Though all of us took the Examinations at the end of the first year, it was recognised that a first-timer rarely succeeded. Emily Sadka topped the Examinations in the Straits Settlements, and Lim Chong Eu of Penang took the second and other place. I did not know how I stood.

1:18 My Father Lim Kho Leng

My father was doubtless pleased by my success though he did not mentioned the fact to me -- our relationship being an uneasy one for reasons not clear to me. At that time we were living in River Valley Road where I had a room of my own. I seldom saw my father except at meal-times and we never had occasion to sit down together for a chat or to do things together as father and son.

Occasionally, he would leave a note in my room to remind me to study and not to be out late at night. Once he brought home a book for me to read that made a great impression on me, H. G. Wells’ two-volume work, The History of Life, that helped my understanding of Hygiene and hysiology no end, and possibly gave me a foundation in biology.

I regret very much that I never got to know my father, for by all accounts his was a gentle nature and most lovable. He was not very successful at being a bank manager for he was scrupulous to the extreme in all he did and would not connive at anything that smelt wrong to him. Thus, it came to be known, that if anyone wanted an endorsement that required bending of the rules, there was “no need to ask Kho Leng.”

Mr. Yap Chor Ee, one of the directors of the OCBC, understood that advancement would not come easily to such an unbending character as my father, and suggested to my father that he should resign from the OCBC and start a Singapore branch of Mr. Yap’s bank in Penang, the Ban Hin Lee Bank. My father would get the same salary that he was receiving from the OCBC, but would benefit from an enhanced bonus if the bank made profits.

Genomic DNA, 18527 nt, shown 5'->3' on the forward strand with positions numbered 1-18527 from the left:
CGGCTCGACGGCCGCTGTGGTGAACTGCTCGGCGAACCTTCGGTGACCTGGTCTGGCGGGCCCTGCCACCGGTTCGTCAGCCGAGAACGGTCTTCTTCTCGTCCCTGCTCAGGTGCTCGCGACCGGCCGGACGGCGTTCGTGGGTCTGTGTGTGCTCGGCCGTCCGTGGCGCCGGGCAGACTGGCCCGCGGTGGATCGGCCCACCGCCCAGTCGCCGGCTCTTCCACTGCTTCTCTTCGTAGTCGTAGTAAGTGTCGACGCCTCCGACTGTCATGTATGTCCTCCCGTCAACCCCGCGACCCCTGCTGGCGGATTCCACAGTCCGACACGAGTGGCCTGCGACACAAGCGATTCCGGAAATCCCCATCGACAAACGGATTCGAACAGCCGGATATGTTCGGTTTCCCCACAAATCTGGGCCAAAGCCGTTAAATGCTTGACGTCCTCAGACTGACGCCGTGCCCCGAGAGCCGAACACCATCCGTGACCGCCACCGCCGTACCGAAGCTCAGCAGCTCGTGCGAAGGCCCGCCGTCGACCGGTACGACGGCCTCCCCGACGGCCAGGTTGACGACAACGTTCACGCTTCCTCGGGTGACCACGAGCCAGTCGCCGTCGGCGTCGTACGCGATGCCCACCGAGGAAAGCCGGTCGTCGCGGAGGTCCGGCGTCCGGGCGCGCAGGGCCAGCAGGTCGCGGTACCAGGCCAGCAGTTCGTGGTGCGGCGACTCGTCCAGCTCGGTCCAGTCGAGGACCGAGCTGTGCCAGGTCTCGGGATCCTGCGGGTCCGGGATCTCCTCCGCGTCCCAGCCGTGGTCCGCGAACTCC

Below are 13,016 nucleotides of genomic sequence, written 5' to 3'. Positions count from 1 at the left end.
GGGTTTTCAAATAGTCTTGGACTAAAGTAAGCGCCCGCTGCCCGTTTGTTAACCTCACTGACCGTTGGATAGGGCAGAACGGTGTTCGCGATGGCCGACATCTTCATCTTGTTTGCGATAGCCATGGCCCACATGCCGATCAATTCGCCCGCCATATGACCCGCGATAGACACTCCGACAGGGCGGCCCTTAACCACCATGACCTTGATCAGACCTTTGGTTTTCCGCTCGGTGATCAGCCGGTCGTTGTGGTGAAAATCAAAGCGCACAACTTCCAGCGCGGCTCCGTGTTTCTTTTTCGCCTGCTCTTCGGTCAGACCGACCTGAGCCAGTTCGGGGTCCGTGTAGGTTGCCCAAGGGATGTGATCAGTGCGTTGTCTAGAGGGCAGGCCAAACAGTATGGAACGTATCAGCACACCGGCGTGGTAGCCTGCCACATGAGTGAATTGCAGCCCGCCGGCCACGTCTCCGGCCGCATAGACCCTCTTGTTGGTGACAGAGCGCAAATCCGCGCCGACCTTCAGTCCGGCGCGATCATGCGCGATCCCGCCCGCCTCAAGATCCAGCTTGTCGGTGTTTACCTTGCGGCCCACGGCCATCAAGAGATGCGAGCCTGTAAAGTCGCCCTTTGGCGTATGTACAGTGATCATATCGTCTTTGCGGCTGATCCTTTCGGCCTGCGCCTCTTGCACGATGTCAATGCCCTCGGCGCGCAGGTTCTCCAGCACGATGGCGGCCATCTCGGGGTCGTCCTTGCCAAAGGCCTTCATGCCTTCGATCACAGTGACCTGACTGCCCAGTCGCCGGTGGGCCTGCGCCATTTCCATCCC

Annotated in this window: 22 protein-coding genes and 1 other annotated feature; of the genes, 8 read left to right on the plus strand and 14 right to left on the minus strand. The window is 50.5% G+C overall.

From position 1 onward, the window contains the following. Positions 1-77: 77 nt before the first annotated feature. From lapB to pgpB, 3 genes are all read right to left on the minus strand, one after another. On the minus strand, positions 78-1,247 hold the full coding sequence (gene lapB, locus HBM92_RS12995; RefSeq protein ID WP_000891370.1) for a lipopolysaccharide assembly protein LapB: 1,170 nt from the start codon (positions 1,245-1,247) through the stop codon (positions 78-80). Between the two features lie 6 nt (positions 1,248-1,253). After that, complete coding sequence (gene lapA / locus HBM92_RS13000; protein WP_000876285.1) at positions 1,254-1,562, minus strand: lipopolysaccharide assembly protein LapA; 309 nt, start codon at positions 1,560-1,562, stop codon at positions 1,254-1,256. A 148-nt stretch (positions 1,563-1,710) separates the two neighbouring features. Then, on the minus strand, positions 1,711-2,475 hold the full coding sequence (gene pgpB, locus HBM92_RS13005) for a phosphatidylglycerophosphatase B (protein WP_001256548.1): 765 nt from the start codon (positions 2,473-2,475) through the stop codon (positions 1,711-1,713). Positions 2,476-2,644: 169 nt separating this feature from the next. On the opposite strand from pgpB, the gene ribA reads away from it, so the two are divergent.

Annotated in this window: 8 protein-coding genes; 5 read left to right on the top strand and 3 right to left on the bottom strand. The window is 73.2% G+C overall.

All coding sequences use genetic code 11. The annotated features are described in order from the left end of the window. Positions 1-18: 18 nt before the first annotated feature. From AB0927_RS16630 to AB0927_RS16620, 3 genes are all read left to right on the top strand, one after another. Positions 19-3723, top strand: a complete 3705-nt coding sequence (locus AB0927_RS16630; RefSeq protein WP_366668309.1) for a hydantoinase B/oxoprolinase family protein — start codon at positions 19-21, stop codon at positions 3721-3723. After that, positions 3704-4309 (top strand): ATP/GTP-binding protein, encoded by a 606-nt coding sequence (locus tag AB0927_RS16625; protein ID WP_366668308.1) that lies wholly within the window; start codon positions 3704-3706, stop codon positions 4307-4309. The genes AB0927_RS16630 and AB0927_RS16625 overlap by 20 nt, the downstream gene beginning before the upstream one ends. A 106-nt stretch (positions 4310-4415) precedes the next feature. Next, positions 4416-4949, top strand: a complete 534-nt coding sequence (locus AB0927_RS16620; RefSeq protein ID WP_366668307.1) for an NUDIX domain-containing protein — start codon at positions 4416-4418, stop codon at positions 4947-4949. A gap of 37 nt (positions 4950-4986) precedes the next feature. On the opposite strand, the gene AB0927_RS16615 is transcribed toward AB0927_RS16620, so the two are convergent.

It was a good proposal and my father took it Unluckily (fortune did not smile often on my father), this deal was made about 1935, just before the Japanese invaded China and disrupted trade between China and the outside world. The main business of the Ban Hin Lee Bank was to finance rice exports to China and when that dwindled to nothing, so did the profits of the bank.

1:17 Singapore Scholar

I passed the Senior Cambridge Examinations in 1936 with flying colours at the head of the Singapore Candidates and earned the Singapore Government prize of $200 for the effort. It was the first distinction I had in school and rather unexpected for while I was known to be.a smart fellow, and had taken a high place in the Junior Cambridge Examinations, there were class-mates who excelled me in some subjects. I don’t remember how I spent the Scholarship money though $200 was a sum in those days when drivers earned $12 a month and brought up their families on this salary.

How I did so well I cannot imagine for I did not “study” very hard until the last few months before examinations. I excelled in Mathematics, of course, and in English Language and Literature because of the wide reading that I had and the ease with which I memorized long passages for questions on context and comparisons, and I was a facile writer. History and Geography I was not so good at, being too lazy to try to learn the names of Kings and event dates, or the produce of far-off lands.